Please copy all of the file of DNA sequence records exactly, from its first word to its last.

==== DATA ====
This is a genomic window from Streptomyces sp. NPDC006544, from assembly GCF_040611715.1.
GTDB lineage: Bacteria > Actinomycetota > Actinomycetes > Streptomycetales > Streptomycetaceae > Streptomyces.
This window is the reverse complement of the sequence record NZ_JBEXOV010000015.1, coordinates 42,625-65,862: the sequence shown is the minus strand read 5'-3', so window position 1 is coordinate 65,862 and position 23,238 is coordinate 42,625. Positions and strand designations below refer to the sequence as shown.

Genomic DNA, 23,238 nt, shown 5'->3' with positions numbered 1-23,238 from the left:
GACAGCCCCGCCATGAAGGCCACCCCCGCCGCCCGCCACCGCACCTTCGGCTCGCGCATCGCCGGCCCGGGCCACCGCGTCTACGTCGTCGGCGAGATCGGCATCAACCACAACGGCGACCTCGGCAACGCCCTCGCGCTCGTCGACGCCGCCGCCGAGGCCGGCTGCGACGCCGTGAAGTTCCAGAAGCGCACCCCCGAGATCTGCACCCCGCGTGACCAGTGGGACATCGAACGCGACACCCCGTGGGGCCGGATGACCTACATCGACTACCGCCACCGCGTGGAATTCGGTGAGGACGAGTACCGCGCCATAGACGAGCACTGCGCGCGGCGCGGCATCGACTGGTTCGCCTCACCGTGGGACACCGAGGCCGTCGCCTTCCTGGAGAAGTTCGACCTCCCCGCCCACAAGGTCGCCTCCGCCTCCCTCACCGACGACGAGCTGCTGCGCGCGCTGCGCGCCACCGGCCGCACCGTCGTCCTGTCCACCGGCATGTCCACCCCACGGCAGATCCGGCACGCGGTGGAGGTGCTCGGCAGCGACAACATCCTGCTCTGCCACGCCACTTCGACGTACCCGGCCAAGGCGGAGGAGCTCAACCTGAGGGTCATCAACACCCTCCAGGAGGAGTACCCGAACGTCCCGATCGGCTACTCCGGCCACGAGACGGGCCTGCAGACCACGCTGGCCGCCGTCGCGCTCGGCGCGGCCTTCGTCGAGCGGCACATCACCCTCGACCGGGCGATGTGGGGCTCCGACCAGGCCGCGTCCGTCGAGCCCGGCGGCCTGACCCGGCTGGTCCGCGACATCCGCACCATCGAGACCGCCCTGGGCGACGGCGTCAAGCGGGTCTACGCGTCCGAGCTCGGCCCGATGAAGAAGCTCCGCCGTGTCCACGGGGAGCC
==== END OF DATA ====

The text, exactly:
This is a genomic window from Streptomyces sp. NPDC006544, from assembly GCF_040611715.1.
GTDB lineage: Bacteria > Actinomycetota > Actinomycetes > Streptomycetales > Streptomycetaceae > Streptomyces.
This window is the reverse complement of the sequence record NZ_JBEXOV010000015.1, coordinates 42,625-65,862: the sequence shown is the minus strand read 5'-3', so window position 1 is coordinate 65,862 and position 23,238 is coordinate 42,625. Positions and strand designations below refer to the sequence as shown.

Genomic DNA, 23,238 nt, shown 5'->3' with positions numbered 1-23,238 from the left:
GACAGCCCCGCCATGAAGGCCACCCCCGCCGCCCGCCACCGCACCTTCGGCTCGCGCATCGCCGGCCCGGGCCACCGCGTCTACGTCGTCGGCGAGATCGGCATCAACCACAACGGCGACCTCGGCAACGCCCTCGCGCTCGTCGACGCCGCCGCCGAGGCCGGCTGCGACGCCGTGAAGTTCCAGAAGCGCACCCCCGAGATCTGCACCCCGCGTGACCAGTGGGACATCGAACGCGACACCCCGTGGGGCCGGATGACCTACATCGACTACCGCCACCGCGTGGAATTCGGTGAGGACGAGTACCGCGCCATAGACGAGCACTGCGCGCGGCGCGGCATCGACTGGTTCGCCTCACCGTGGGACACCGAGGCCGTCGCCTTCCTGGAGAAGTTCGACCTCCCCGCCCACAAGGTCGCCTCCGCCTCCCTCACCGACGACGAGCTGCTGCGCGCGCTGCGCGCCACCGGCCGCACCGTCGTCCTGTCCACCGGCATGTCCACCCCACGGCAGATCCGGCACGCGGTGGAGGTGCTCGGCAGCGACAACATCCTGCTCTGCCACGCCACTTCGACGTACCCGGCCAAGGCGGAGGAGCTCAACCTGAGGGTCATCAACACCCTCCAGGAGGAGTACCCGAACGTCCCGATCGGCTACTCCGGCCACGAGACGGGCCTGCAGACCACGCTGGCCGCCGTCGCGCTCGGCGCGGCCTTCGTCGAGCGGCACATCACCCTCGACCGGGCGATGTGGGGCTCCGACCAGGCCGCGTCCGTCGAGCCCGGCGGCCTGACCCGGCTGGTCCGCGACATCCGCACCATCGAGACCGCCCTGGGCGACGGCGTCAAGCGGGTCTACGCGTCCGAGCTCGGCCCGATGAAGAAGCTCCGCCGTGTCCACGGGGAGCC